Both buildings are part of the Lake on the Mountain Resort and date back to the end of the 18th century.
Other great spots for a light meal are the Vic Cafe in Picton, a cheerful modern diner or Crape Escape (Picton) serving you guessed it all sorts of hearty and sweet crapes.
The Drake Devonshire is perhaps the most hip place for a meal since it opened back in 2014. It is open for breakfast, lunch and dinner serving snacks, paninis, and burgers. The beautiful outside patio nestled directly at the shoreline of Lake Ontario was named one of Canada’s top 100 patios.
If it is for fine-dining you are looking, I highly recommend the restaurant at Merrill House. Chef Michael Sullivan used to work for several top kitchens before he moved to Prince Edward County in 2004, where he is now counted among the best local chefs. It is also the only one between Toronto and Ottawa with a Wine Spectator Aware of Excellence. In addition to the a-la-carte menu the restaurant offers a six course tasting menu on Thursdays.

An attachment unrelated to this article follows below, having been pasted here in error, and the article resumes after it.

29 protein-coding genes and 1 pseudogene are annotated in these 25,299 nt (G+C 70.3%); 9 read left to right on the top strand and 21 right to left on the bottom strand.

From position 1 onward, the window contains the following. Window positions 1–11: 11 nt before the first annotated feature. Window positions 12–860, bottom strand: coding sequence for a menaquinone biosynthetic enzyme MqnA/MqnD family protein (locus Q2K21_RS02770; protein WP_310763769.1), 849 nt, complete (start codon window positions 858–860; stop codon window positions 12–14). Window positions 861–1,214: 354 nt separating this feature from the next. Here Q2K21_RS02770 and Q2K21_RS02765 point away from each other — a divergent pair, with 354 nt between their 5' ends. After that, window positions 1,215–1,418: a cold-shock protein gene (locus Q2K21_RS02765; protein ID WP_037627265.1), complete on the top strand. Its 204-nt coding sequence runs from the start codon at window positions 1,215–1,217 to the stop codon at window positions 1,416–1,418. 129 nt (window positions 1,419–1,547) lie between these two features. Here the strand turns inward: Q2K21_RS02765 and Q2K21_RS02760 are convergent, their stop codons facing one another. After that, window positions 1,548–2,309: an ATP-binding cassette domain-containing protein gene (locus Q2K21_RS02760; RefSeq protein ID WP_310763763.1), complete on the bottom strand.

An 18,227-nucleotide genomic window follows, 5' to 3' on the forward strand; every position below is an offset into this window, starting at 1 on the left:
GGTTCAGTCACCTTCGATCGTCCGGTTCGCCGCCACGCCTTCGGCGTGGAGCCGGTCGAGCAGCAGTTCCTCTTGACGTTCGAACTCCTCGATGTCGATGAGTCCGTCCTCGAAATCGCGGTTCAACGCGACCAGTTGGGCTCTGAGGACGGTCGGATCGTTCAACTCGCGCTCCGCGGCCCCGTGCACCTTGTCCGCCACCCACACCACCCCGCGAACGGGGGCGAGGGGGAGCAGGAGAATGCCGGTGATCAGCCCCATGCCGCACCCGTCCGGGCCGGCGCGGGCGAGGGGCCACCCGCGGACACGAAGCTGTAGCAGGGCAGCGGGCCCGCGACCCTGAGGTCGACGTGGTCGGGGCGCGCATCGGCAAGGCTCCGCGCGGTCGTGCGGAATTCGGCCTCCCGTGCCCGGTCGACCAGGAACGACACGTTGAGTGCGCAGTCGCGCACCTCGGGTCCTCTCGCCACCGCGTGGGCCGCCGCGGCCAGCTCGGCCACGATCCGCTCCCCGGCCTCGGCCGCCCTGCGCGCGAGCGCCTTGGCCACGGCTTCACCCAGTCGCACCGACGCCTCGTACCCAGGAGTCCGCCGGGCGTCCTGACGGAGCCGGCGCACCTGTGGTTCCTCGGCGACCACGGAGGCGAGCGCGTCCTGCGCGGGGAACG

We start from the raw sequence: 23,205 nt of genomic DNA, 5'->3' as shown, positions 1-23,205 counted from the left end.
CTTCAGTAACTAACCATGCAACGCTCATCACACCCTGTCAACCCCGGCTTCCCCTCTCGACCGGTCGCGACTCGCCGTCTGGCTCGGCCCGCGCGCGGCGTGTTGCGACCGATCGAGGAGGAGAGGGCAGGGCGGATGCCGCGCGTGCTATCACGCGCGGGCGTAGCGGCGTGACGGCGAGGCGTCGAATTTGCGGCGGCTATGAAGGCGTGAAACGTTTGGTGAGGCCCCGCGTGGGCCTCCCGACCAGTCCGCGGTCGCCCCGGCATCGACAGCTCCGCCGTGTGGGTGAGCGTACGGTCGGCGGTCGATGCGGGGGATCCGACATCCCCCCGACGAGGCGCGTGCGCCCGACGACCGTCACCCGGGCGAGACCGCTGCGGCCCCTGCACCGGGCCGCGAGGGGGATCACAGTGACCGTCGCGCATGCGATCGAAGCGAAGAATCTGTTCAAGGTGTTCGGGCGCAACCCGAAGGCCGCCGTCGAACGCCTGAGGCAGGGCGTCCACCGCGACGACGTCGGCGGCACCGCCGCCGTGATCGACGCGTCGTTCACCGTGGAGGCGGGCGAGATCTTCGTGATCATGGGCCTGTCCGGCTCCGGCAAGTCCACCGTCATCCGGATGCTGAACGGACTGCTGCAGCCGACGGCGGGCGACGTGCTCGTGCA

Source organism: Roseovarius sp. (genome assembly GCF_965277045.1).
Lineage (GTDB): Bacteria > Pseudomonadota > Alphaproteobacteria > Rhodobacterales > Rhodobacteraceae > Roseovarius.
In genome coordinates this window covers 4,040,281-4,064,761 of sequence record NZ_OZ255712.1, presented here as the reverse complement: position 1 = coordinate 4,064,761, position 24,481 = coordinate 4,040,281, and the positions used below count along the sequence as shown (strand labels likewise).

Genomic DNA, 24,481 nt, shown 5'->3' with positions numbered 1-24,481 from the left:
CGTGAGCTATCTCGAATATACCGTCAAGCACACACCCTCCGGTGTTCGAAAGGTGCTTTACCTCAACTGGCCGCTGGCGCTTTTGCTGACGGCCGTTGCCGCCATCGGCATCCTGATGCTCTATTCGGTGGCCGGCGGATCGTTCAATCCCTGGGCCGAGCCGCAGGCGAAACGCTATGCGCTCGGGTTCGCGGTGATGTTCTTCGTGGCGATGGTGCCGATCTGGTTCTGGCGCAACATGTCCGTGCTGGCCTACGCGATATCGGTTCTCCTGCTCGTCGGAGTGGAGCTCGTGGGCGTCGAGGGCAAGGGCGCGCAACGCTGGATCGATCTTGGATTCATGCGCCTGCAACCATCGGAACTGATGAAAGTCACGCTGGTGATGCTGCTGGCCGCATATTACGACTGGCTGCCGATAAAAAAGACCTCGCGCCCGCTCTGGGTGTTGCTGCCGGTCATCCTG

Another option in Picton is Warring House, where executive chef Nicholas Loshak looks at stops in London, Switzerland and the Bahamas before taking over a job in Ottawa that saw him cooking for two presidents and six prime ministers.
The one place not to be missed visiting Prince Edward County is Slickers Ice Cream. A local institution selling all-natural artisan ice cream which is freshly made every day in small badges. Ingredients are all locally sourced and ice cream is made without any artificial colours or flavours. The huge range includes flavours such as rhubarb ginger, apple pie, campfire cream, chocolate peanut butter and Jack Daniels & chocolate among others. Slickers shops are located both in Bloomfield and Picton.